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TUESDAY, OCTOBER 31 - HALLOWEEN AND ASTRONOMY
I'm Chief Astronomer Derrick Pitts of the Franklin Institute Science Museum.
I'll be joining Dr. Nese regularly as we present "Franklin Facts" and today, Halloween
is a great day for me to start because of its strong astronomical roots. Besides
being just a day to collect candy, Halloween is a special day we can use to mark
the earth's travels around the sun.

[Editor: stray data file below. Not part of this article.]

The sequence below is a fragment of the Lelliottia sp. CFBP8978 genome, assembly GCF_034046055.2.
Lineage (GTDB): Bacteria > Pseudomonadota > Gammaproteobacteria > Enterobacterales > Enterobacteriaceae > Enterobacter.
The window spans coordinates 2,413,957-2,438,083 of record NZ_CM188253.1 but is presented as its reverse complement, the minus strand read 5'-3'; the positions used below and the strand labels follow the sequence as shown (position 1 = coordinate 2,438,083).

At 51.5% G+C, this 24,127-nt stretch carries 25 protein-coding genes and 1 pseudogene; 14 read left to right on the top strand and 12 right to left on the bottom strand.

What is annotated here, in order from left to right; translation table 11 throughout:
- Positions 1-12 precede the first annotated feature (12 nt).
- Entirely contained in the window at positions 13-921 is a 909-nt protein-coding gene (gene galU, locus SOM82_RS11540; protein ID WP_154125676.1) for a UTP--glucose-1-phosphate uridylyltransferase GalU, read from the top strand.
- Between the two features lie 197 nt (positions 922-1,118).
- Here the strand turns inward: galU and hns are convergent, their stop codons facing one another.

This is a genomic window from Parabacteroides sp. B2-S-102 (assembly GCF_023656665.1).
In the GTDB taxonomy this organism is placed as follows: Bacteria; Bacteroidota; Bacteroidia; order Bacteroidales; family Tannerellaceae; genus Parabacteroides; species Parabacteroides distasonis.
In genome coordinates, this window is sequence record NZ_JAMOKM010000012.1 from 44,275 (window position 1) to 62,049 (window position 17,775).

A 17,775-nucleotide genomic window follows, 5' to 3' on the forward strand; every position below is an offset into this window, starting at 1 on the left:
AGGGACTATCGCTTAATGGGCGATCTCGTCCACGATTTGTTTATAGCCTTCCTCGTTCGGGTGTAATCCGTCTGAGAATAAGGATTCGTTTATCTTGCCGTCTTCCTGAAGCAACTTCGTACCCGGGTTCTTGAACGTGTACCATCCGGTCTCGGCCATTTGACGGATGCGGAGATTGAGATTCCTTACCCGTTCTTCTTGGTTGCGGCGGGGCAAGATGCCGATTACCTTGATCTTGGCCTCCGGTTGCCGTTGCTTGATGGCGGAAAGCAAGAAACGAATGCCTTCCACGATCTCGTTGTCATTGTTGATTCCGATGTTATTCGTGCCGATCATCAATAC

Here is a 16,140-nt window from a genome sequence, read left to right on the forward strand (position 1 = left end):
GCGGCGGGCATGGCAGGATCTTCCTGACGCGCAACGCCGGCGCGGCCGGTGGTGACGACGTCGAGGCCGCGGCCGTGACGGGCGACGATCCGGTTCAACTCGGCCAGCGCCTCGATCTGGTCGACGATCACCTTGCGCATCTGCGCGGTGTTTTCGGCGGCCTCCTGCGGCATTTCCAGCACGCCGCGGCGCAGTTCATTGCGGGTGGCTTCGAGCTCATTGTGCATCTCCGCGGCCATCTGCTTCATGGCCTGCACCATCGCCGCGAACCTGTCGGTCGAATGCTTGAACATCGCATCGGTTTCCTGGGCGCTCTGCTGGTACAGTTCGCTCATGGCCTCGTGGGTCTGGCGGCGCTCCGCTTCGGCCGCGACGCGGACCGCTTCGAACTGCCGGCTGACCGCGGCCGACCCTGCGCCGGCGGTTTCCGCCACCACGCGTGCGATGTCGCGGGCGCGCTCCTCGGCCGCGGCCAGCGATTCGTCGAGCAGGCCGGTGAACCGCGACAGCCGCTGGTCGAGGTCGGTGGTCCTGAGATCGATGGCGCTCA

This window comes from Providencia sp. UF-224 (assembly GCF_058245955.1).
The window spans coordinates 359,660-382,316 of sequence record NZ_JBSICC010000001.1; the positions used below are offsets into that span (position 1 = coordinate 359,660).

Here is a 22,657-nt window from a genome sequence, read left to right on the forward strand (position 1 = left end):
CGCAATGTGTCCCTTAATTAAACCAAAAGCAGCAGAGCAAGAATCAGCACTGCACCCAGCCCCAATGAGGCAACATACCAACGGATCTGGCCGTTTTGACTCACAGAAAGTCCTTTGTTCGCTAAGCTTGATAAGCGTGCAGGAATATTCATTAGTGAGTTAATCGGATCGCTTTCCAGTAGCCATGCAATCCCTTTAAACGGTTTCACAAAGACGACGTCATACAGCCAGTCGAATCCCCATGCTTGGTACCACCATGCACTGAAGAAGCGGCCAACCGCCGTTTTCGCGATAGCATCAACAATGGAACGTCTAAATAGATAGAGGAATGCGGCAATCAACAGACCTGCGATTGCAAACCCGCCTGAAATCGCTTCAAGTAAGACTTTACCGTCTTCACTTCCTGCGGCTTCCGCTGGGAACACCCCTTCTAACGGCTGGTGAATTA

Halloween began in Celtic Ireland as "All Hallows Eve" around the 5th century B.C.
It was a time for the living to avoid being captured by the spirits of the dead.
Astronomically speaking, October 31 falls almost halfway between the first days of
autumn and winter. That makes Halloween what's called a "cross-quarter day" - a
special seasonal day that falls halfway between two seasons. There are four
throughout the year - the others are: Feb 2nd - Candlemas or Groundhog's Day,
May 1 - May Day, and August 1 - Lammas.
So along with all the other ghostly symbols of Halloween, remember that it's a
day of special astronomical meaning too - a cross quarter day marking the earth's
yearly progress around the sun. Happy Cross-Quarter Day!